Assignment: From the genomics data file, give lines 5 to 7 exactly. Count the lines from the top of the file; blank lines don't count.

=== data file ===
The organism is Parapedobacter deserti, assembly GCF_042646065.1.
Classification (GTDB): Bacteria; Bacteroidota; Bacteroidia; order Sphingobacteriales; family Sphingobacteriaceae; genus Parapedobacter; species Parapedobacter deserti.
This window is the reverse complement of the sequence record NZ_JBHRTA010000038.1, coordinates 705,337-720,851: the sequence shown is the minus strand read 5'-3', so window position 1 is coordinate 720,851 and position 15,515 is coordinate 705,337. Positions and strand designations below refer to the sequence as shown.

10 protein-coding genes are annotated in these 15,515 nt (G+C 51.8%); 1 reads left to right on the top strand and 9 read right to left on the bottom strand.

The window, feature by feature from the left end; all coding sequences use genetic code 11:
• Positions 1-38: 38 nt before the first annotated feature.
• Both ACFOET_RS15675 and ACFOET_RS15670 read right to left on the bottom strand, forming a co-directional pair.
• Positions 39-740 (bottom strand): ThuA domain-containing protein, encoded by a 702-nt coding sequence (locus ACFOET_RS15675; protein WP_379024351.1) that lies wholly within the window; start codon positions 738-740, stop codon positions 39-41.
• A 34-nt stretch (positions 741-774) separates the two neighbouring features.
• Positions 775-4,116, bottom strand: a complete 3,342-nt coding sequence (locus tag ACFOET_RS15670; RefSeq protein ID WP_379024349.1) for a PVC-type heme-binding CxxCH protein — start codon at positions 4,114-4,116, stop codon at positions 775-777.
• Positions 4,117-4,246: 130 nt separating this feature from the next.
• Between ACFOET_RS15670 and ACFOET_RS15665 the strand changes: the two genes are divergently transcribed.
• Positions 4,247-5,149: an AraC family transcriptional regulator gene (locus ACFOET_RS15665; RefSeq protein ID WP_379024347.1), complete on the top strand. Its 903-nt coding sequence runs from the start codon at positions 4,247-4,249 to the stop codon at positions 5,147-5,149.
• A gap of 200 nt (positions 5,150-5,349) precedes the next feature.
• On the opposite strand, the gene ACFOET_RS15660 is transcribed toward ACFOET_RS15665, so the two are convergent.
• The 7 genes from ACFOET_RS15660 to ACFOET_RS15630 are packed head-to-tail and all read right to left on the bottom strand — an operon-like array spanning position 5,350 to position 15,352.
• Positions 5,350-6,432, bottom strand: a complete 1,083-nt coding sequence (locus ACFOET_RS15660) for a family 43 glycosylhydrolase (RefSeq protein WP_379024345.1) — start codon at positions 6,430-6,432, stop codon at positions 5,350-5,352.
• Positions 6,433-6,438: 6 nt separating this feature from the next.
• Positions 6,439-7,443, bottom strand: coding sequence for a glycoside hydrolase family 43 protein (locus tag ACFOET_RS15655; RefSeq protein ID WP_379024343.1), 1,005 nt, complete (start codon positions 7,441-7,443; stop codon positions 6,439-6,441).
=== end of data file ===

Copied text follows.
The window, feature by feature from the left end; all coding sequences use genetic code 11:
• Positions 1-38: 38 nt before the first annotated feature.
• Both ACFOET_RS15675 and ACFOET_RS15670 read right to left on the bottom strand, forming a co-directional pair.